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Thursday, October 05, 2017

Who’s Holding the Scales?

I have to admit I’m appalled by the debates flying around the Internet these days. More and more, they seem like merely the propaganda of angry factions, not the rational pronouncements of people who think things through.

And the sanctimony ... oh, the sanctimony! Every faction sees its perspective as not merely just, but as the only side a reasonable, compassionate, fair-minded, informed, civilized or decent person could ever be on.

“Just look at the facts,” they say, “and you couldn’t possibly be against what we stand for, or for what we stand against. No moral person could be.”

“And them ... the them on the other side ... Have you read what they say, how they think, and where they are trying to take us? How could you support that?”

On The Side of Truth

In all of this, there’s more than an ever-increasing tone-deafness to anything the opposition might have to say; there’s also a mounting impression that our side is made good by the very extremity of the wrongness of the other side.

I’m not saying that nobody’s right or wrong in issues like immigration, sexual morals, free speech, nationalism, environmentalism, economic strategy or other kinds of politics. I’m just saying that more and more we look to establish how good we are by pointing out how bad other people are. And as our voices rise higher and higher, becoming ever more shrill and angry in protest, we feel reinforced in the solidarity we experience with others who share our mortal offence at the horrendous lack of principle we have discovered in our opponents.

They are the deluded. And however flawed we may be, we, at least, are on the side of truth. Or so the story goes.

And I worry that in all this we’re losing the key value of modesty. We’ve pretty much stopped looking at ourselves, and refocused on being the most virulent opposition possible to somebody else’s badness.

In the Balance

What’s pitched up in these debates is the rhetoric of righteousness. Sadly, most of this is just self-righteousness.

But here’s the thing: at the end of the day, it really doesn’t matter a whit how “righteous” one is able to appear to oneself. Nor is it even of any consequence how many passionate others approve one, or how acclaimed one’s “cause” may be. At the end of the day, righteousness is a matter of actual, personal accountability to the One who judges righteously.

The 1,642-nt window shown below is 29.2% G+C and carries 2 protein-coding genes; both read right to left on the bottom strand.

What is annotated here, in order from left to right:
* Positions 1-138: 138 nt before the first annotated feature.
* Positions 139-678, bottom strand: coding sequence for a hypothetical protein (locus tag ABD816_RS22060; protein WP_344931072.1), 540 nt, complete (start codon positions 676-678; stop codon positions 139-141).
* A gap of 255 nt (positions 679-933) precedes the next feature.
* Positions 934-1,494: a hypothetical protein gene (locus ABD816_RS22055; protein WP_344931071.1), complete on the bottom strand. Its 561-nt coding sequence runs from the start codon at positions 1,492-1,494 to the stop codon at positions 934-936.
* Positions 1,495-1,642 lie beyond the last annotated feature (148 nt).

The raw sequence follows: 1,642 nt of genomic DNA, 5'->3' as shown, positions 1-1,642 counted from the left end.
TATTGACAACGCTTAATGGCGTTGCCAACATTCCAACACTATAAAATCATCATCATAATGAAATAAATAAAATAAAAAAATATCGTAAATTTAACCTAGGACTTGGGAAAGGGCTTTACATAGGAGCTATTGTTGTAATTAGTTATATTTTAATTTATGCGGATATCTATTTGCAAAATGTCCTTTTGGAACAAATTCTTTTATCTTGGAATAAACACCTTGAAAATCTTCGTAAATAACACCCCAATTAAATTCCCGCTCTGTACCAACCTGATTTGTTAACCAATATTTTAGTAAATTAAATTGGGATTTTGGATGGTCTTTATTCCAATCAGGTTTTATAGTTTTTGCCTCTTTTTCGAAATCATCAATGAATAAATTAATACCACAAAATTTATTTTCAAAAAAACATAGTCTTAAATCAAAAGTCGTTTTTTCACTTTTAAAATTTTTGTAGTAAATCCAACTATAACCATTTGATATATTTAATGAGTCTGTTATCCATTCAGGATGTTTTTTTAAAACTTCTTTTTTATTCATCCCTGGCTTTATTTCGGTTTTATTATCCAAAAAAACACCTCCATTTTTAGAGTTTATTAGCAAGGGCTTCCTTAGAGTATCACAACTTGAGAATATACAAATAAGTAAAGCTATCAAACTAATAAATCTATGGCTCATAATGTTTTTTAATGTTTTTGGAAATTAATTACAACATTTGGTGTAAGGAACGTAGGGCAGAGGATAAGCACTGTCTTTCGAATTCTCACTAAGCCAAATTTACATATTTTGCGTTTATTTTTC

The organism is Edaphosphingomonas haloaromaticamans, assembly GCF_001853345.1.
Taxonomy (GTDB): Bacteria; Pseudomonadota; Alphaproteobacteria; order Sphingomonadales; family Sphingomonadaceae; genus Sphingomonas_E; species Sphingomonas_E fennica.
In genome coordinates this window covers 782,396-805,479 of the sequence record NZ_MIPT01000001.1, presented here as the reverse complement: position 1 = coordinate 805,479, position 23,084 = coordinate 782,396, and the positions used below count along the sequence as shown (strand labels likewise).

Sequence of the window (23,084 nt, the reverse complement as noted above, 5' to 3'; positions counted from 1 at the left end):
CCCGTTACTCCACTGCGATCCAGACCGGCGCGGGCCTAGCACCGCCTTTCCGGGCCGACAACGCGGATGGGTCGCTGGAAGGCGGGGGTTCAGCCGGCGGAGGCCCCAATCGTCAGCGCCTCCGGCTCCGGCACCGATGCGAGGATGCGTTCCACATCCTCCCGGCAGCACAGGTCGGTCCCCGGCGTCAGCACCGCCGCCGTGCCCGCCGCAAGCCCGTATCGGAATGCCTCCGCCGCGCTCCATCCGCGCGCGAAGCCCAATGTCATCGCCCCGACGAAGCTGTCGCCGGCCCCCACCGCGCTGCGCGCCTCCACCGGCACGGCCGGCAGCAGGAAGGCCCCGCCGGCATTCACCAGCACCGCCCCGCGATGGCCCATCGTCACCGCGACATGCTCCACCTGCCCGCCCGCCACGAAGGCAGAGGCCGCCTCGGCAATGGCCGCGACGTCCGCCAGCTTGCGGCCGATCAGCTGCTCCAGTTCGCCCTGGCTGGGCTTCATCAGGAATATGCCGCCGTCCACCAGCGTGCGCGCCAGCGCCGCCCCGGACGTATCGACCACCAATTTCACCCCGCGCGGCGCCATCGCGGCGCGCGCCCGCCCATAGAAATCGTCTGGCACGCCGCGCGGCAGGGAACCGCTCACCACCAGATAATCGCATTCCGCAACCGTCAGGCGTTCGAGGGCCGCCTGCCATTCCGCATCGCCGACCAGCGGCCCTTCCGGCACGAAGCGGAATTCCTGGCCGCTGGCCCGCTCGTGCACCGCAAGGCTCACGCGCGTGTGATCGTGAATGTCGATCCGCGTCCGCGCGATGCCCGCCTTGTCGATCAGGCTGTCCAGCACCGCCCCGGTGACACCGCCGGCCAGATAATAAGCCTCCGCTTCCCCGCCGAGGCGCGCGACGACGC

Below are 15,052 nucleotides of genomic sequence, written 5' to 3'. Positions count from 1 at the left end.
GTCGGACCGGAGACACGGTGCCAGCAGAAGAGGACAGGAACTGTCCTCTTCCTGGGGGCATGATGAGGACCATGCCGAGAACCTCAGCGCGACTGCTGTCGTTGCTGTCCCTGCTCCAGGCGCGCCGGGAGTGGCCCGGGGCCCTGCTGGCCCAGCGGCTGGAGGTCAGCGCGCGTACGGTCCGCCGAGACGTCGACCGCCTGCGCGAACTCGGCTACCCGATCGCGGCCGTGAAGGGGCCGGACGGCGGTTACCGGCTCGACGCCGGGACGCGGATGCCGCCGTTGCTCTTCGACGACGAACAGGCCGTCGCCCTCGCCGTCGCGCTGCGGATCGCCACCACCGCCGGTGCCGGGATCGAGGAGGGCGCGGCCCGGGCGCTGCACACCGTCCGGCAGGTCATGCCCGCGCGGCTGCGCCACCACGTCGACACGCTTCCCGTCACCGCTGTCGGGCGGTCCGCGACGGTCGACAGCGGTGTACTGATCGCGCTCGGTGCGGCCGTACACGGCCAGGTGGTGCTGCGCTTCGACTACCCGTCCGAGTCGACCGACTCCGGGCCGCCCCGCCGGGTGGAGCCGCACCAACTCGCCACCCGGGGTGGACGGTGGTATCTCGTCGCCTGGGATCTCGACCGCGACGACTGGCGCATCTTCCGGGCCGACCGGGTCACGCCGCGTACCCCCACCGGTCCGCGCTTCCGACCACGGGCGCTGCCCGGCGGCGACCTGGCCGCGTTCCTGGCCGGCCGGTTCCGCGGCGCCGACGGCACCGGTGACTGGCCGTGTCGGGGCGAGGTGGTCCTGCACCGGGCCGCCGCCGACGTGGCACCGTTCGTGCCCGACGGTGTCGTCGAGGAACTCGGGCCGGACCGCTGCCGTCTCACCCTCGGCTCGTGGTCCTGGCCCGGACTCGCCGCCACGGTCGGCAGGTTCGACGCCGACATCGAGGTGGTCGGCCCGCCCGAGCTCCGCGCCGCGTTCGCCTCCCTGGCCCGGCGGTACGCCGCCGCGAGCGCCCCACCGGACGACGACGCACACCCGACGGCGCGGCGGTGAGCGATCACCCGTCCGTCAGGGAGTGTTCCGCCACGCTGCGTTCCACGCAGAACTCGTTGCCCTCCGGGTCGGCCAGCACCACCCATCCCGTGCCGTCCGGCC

We’ve forgotten who’s holding the scales.

The Human Quest for Truth

Recently, I’ve been reading secular psychologist Jonathan Haidt’s bestselling book The Righteous Mind (2012). He’s writing about the alleged human love of truth, and his assessment is not entirely sunny. He cites Phil Tetlock, who some years ago did a study of how people form and defend their opinions. It seems there are two ways, says Tetlock: one he calls “exploratory thought” and the other “confirmatory thought”. Exploratory thought is “an evenhanded consideration of alternative points of view”, and confirmatory thought is “a one-sided attempt to rationalize a point of view”. The latter, says Haidt, is far more typical of the way most people think most of the time.

In other words, people don’t usually tend to go looking for new information or for the truth, so much as they go looking for excuses to believe what they want to believe, or to continue to believe things that they have already believed. Their first impulse is to defend those ways of thinking that have already informed their pattern of life, and to resist disruptions to that pattern, even if the disruption is ultimately right, true and beneficial. We might say that people “rationalize” far more often than they “reason”.

Scientific Reasoning

Even scientists, who may pride themselves on their objectivity, are not immune from Haidt’s assessment. Like anyone, they find it easier to feel confirmed in their hypotheses than to admit complete defeat. They even have a scientific name for this: “confirmation bias”. Add to that a community of scowling peers, and perhaps a financier with a particular stake in an outcome, and the incentive to fudge a difficult result is compounded. At the end of the day, scientists are human too: they may fight to be objective, but like anyone else, find it easier to see what they want to see.

Moral Reasoning

Like our thinking about facts, says Haidt, our thinking about morals is tainted. We are inclined to focus far more on shoring up our own confidence that we are good, or on appearing good to our peers, than to focus on actually being good. Human nature is content to stop trying to be moral at the point at which we are satisfied that we ourselves are “good people”, and that we are confident that other people will be given the same impression; after that, we are much less ardent about making sure we actually do the good that we attribute to ourselves.